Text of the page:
Paradise: a free lace knitting stitch pattern

Paradise: a free lace knitting stitch pattern

This month, the random number generator chose paradise, suggested by Nyriis. I’m really pleased with how this turned out, despite (or perhaps because of) the unexpected owls.

Each month, my Patreon backers have the chance to suggest words for me to encode as knitting stitches. A random number generator helps me choose the word of the month, and then I get to work, first turning the letters into numbers, then charting the numbers onto grids in various ways. Finally, when I make the chart into lace, I turn the marked squares into yarnovers and work out where to place the corresponding decreases. (I usually make lace; occasionally I make cables instead.) I also make a chart for any craft that uses a square grid for designing; this goes in a separate post.

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Using a stitch pattern: converting from flat to round and vice versa

Using a stitch pattern: turning a flat pattern into a round one.

This is the third and final part of my very basic series about how to use a stitch pattern. Here are the first two:

  1. The parts of a stitch pattern.
  2. Using gauge to figure out how many stitches to cast on.

Stitches in stitch dictionaries are usually written to be worked flat, but they can usually be converted to be worked in the round. This post discusses how. Occasionally, you’ll find a stitch pattern written to be worked in the round; the instructions here will work for those, too.

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A different way to combine knitting and crochet

Several years ago, I was playing around with combining knitting and crochet, and I hit upon a way of doing so that made me really happy. I was going to write more about it “later”, but then my wrist stopped allowing me to do crochet, and “later” never came. (No, really, I tried a bunch of things. Please don’t offer me advice.)

Anyway, I recently came across some old swatch photos I took with a cell phone, and thought I’d write about it in hopes that it would spark someone’s interest. I’d love it if someone else were to play around with this!

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Disappearing loop as a flat knitting cast-on for shawls

Disappearing loop as a flat knitting cast-on for shawls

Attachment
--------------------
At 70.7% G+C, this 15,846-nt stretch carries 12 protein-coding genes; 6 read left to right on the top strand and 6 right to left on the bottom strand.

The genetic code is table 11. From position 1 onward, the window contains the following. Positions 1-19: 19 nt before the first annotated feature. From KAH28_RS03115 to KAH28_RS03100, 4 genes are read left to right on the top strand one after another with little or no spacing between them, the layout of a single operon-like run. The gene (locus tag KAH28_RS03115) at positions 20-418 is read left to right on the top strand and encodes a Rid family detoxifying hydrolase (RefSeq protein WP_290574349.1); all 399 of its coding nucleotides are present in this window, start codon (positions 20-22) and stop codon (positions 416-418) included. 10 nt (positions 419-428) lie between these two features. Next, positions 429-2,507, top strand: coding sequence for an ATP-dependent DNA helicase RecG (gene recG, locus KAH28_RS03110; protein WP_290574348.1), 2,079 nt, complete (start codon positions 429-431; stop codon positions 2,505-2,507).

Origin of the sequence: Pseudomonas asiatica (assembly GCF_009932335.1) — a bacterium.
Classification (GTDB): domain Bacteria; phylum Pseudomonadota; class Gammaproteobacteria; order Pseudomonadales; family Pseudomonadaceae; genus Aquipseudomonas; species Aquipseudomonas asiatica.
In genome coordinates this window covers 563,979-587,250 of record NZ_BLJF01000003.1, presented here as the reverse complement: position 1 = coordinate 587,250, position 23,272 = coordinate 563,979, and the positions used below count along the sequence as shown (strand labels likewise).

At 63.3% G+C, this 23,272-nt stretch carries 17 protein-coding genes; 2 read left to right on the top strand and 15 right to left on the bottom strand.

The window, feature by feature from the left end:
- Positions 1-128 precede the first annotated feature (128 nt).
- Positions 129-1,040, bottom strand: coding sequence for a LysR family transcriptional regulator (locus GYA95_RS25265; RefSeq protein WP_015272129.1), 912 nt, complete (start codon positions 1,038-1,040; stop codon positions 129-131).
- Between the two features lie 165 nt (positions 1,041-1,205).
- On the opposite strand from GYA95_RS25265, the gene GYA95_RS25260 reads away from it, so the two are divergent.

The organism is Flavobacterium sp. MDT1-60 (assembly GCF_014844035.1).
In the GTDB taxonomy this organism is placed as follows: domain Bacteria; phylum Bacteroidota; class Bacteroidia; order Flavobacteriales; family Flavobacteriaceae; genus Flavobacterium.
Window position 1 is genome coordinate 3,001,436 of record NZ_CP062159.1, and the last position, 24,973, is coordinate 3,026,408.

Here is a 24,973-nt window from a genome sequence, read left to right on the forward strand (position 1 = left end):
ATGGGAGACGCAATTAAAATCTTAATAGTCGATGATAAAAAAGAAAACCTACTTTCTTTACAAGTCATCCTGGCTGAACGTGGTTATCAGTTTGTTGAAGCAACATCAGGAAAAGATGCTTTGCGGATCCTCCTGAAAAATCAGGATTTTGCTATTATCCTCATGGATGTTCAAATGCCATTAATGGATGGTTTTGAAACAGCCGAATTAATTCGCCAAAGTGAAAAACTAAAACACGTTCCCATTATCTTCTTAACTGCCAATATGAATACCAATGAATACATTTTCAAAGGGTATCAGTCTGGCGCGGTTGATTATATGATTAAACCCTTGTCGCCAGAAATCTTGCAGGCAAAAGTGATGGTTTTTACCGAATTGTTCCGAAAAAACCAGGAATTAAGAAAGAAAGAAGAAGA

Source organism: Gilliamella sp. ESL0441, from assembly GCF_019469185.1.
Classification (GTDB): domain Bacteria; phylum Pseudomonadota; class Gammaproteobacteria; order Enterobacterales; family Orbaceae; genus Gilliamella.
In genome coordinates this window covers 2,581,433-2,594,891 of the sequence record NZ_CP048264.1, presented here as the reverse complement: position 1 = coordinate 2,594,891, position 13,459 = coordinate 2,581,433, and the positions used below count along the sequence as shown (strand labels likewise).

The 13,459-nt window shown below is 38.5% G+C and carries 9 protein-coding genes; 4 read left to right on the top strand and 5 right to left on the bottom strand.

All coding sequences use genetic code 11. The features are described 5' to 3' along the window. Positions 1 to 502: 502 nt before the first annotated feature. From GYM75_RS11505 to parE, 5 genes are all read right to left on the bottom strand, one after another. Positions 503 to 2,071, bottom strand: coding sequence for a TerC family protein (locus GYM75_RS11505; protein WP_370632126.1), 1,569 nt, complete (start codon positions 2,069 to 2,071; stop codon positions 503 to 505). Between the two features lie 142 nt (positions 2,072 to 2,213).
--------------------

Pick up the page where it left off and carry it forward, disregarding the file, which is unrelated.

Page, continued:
I wrote recently about a start for a top-down triangular shawl I’d come up with, but there’s another that I’ve used in several shawl designs (most of them not yet published): modified disappearing loop. You can see it in use in Sycamore Creek.

Disappearing loop is generally used as the center of a shawl or something else to be worked in the round from the center outward. However, there’s no reason it can’t be used in cases where you need to cast on a small number of stitches for a shawl to be worked flat.

Here’s how.

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Linkety-link, part 21

Here’s links to a bunch of techniques and tutorials I’ve collected since the last time I posted one of these link lists. I hope you enjoy reading them as much as I did! I’ve included some crochet links even though I can’t use them myself, just because I thought they were interesting.

Knitting

Crochet

Using a stitch pattern: how many stitches to cast on?

Journey stitch pattern with a ruler on it to measure repeat width.

This is part 2 of a series about how to use stitch patterns. 

  1. The parts of a stitch pattern.
  2. Using gauge to figure out how many stitches to cast on.
  3. From flat to round and vice versa

It is extremely basic, and is meant to help get you started. It will not help with sweater design, or with combining multiple stitch patterns in a single object, or other more complicated things.
The first step is to figure out how many repeats of the stitch pattern you want in your object. Yes, this will take arithmetic. Or you can guess and rip out multiple times. That works too, but I personally find it more frustrating. It’s also harder on the yarn.

Ideally, you’ll knit a gauge swatch in the stitch pattern (at least 7 inches/ 18cm square) and wash it so you can measure how many stitches and rows there are over 4 inches / 10cm. This is especially important for something that needs to fit a particular way. Sometimes you can instead start by making a good guess, knitting on your scarf for a while, and then washing it while it’s still in progress to see if the gauge is right. Using the object itself as a gauge swatch is a fairly common practice for small objects. (I use it for mitts all the time.)

For a scarf, you might be able to get away with a rough estimate, based on the gauge listed on your yarn label. For anything really large, or for anything that requires a good fit, I would really recommend the gauge swatch, because any errors in guessing will be multiplied by a lot to make your item too large or too small.

So, here’s how to calculate your number of stitches to cast on based on your gauge swatch.

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